Friday, February 12, 2010
Creativity, as God's work
I have long held the belief - as strong a belief as any I have - that creativity is God's work. When we seek to know God through His word, our first glimpse of Him is as a creator. And when man is created, it is noted that he is made in God's image. We are then also to be creators. To ignore the gift of creativity in ourselves is to ignore God in us.
Creative venues - Art, if you will - have much too long been in the hands of those who do not acknowledge the Spirit's collaboration in their work. Creative gifts were once encouraged in churches and by those who wanted to see those gifts used by God's people. But in the last several centuries, it was somehow determined that those gifts were not Godly enough, or that the products of those gifts encouraged idolatry. For whatever reason, the arts have long been discouraged or, at best ignored, by many churches and religious institutions and leaders. Theaters, movies, music, visual art, and literature is now much less in the hands of those who seek Godly collaboration than it is in the hands of the secular world.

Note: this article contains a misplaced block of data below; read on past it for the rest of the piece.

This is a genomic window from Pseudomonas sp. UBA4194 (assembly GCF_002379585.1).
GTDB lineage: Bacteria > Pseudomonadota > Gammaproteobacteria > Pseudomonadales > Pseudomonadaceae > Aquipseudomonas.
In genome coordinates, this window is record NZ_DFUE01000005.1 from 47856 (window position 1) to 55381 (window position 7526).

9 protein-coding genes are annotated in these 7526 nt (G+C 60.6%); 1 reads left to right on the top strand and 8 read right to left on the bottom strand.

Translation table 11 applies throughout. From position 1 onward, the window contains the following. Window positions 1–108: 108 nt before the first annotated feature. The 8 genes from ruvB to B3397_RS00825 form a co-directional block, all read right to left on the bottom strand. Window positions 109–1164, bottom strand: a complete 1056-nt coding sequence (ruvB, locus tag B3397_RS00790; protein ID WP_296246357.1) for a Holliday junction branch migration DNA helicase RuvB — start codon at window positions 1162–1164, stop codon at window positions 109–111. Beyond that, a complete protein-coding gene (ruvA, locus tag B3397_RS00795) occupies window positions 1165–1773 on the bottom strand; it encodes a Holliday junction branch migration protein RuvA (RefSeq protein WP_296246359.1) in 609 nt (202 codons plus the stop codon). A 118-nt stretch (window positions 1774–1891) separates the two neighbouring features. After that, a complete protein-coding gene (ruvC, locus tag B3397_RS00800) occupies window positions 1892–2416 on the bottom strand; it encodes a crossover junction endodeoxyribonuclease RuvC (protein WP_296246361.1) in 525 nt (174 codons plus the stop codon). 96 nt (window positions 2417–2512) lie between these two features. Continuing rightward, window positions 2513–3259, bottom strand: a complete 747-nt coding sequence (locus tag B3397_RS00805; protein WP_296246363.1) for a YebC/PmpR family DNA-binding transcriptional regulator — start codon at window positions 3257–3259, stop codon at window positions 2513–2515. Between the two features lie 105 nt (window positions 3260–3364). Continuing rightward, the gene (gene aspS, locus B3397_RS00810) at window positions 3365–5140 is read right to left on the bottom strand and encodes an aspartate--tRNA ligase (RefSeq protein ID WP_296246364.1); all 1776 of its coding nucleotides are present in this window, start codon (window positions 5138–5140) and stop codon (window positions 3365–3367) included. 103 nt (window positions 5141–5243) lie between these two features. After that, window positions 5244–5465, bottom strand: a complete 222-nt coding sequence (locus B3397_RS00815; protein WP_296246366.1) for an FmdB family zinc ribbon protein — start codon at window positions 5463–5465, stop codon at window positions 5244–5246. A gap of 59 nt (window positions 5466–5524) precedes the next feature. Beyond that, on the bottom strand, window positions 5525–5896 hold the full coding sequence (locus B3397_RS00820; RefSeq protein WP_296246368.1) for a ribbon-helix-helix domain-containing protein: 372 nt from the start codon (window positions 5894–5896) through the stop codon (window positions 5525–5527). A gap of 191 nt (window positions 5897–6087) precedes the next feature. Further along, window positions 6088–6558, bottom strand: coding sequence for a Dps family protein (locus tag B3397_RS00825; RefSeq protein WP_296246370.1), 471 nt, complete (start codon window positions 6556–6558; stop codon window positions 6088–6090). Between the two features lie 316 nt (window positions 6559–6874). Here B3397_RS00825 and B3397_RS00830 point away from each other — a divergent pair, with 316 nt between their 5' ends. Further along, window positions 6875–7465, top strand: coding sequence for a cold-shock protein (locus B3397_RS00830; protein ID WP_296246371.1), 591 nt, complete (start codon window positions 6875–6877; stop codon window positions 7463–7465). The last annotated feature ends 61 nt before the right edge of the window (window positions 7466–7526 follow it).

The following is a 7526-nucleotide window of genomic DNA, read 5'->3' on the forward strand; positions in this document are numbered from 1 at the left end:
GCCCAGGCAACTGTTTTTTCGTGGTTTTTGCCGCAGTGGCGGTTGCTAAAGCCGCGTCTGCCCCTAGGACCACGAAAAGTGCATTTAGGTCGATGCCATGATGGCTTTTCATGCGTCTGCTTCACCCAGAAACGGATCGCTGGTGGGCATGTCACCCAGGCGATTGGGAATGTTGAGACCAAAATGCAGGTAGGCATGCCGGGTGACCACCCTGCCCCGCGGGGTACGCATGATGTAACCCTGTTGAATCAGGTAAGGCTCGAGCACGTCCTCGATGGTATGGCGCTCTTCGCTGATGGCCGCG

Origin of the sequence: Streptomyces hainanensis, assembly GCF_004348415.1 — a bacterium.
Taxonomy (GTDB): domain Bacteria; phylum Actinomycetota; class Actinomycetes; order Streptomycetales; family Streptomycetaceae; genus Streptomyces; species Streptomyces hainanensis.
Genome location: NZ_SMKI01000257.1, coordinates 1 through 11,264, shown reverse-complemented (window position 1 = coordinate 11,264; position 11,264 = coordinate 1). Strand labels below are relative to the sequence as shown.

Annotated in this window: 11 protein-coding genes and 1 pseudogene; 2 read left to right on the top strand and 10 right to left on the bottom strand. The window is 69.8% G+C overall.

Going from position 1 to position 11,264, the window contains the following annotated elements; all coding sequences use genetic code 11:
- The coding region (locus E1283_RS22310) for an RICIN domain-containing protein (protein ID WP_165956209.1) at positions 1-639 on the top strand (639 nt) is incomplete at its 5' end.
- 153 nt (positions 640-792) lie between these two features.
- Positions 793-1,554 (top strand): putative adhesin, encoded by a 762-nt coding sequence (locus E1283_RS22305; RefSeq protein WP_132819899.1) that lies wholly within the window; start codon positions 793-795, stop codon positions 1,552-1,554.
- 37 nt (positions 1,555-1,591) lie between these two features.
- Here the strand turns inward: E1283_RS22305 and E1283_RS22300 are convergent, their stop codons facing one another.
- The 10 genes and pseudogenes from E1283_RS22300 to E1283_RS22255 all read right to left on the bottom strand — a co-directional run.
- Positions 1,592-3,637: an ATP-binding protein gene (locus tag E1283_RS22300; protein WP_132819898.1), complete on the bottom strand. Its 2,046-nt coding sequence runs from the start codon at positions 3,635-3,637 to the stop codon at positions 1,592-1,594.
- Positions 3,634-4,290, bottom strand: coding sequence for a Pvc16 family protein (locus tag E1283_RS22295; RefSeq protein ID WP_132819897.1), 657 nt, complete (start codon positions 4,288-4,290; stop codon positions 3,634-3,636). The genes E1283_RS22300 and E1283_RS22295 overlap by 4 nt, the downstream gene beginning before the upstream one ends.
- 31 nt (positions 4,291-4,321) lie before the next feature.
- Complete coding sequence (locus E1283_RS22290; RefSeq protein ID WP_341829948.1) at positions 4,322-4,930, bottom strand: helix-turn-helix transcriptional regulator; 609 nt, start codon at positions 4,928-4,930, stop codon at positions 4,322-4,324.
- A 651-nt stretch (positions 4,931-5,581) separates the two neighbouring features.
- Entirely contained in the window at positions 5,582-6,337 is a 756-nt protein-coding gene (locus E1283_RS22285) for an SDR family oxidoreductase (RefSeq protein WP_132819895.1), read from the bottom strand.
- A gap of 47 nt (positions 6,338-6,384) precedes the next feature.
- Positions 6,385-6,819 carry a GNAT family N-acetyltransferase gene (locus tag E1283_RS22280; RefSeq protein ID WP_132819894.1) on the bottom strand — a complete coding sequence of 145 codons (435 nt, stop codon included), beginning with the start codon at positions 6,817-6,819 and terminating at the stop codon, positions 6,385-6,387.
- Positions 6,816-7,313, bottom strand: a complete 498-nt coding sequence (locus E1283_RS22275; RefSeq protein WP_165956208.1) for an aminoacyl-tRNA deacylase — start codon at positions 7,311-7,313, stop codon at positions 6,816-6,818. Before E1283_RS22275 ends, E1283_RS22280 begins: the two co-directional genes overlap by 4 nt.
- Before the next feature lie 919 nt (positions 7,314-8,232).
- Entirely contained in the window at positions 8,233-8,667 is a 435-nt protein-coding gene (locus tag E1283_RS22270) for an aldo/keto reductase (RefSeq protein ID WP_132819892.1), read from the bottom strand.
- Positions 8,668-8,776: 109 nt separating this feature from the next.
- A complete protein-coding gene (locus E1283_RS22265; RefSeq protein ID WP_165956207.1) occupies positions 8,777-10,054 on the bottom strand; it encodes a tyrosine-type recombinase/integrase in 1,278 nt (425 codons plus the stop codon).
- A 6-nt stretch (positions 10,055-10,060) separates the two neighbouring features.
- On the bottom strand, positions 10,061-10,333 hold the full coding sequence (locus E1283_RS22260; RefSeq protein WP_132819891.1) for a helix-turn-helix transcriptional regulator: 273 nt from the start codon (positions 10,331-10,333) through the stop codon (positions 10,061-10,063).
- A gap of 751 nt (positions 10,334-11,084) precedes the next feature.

But creative work as the work of God is far from dead. I believe "God's word," or the inspired words of God are continuing to be written by many fine writers who seek His inspiration. And we have seen several movies recently that clearly show God's involvement in their creation.
We are all born with a Creator - the creative form of God - in us. I just have to watch my grandchildren paint and color with joyful abandon to see this truth. The challenge is to get our own egos out of the way and to let our acquired skills and our desire to create become vessels for the voice of God. The first step, I think, is to let go of the idea that the art we make is "our work" and to embrace the image of it as the work of God.
To this end, I have been reading and studying and praying about what it means to be a creative Christian. What does God want me to do with the desire to create that He has given me? How can I use the talents, gifts, and skills He has given me for His good? Why has He made me an artist, instead of making me a more 'useful' tool? And, perhaps the most difficult question of all, do I need to know the answers to all these questions or the outcomes of the work I do to fulfill the purpose He has created me for?
To be continued, I am sure....